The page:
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Did The League of Nations Have any chance of long Term Success?

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Introduction

Did The League of Nations Have any chance of long Term Success? Background The League of Nations came into being after the end of World War One. The League of Nation's task was simple - to ensure that war never broke out again. After the turmoil of the Versailles Treaty, many looked to the League to bring stability to the world. America entered World War One in 1917. The country as a whole and the president - Woodrow Wilson in particular - was horrified by the slaughter that had taken place in what was meant to be a civilised part of the world. The only way to avoid a repetition of such a disaster, was to create an international body whose sole purpose was to maintain world peace and which would sort out international disputes as and when they occurred. This would be the task of the League of Nations. After the devastation of the war, support for such a good idea was great (except in America where isolationism was taking root). The organisation of the League of Nations The League of Nations was to be based in Geneva, Switzerland. This choice was natural as Switzerland was a neutral country and had not fought in World War One. ...read more.

Middle

They had traditionally belonged to Finland but most of the islanders wanted to be governed by Sweden. Neither Sweden nor Finland could come to a decision as to who owned the islands and in 1921 they asked the League to adjudicate. The League's decision was that they should remain with Finland but that no weapons should ever be kept there. Both countries accepted the decision and it remains in force to this day. Upper Silesia (1921) The Treaty of Versailles had given the people of Upper Silesia the right to have a referendum on whether they wanted to be part of Germany or part of Poland. In this referendum, 700,000 voted for Germany and 500,000 for Poland. This close result resulted in rioting between those who expected Silesia to be made part of Germany and those who wanted to be part of Poland. The League was asked to settle this dispute. After a six-week inquiry, the League decided to split Upper Silesia between Germany and Poland. The League's decision was accepted y both countries and by the people in Upper Silesia. Memel (1923) Memel was/is a port in Lithuania. Most people who lived in Memel were Lithuanians and, therefore, the government of Lithuania believed that the port should be governed by it. ...read more.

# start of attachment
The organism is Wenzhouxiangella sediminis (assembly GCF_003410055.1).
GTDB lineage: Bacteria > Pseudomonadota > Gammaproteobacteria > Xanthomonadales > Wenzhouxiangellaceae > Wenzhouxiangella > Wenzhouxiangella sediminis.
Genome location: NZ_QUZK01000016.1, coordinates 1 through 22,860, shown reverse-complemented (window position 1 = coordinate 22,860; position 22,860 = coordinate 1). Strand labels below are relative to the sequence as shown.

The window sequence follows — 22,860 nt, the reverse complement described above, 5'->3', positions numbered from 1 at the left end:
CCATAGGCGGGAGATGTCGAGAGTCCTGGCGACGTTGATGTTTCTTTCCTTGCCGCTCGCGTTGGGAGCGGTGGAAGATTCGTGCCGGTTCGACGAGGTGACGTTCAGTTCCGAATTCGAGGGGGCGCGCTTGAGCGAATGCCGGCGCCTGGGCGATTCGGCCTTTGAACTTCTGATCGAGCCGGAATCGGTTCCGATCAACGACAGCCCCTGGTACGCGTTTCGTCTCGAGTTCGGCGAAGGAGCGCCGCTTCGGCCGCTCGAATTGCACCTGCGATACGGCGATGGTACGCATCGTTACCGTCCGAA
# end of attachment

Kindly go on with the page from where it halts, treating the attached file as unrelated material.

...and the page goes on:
Conclusion

Many of the groups that work for the United Nations now, grew out of what was established by the League. Teams were sent to the Third World to dig fresh water wells, the Health Organisation started a campaign to wipe out leprosy. This idea - of wiping out from the world a disease - was taken up by the United Nations with its smallpox campaign. Work was done in the Third World to improve the status of women there and child slave labour was also targeted. Drug addiction and drug smuggling were also attacked. These problems are still with us in the 21st century - so it would be wrong to criticise the League for failing to eradicate them. If we cannot do this now, the League had a far more difficult task then with more limited resources. The greatest success the League had involving these social issues, was simply informing the world at large that these problems did exist and that they should be tackled. No organisation had done this before the League. These social problems may have continued but the fact that they were now being actively investigated by the League and were then taken onboard by the United Nations must be viewed as a success. ...read more.

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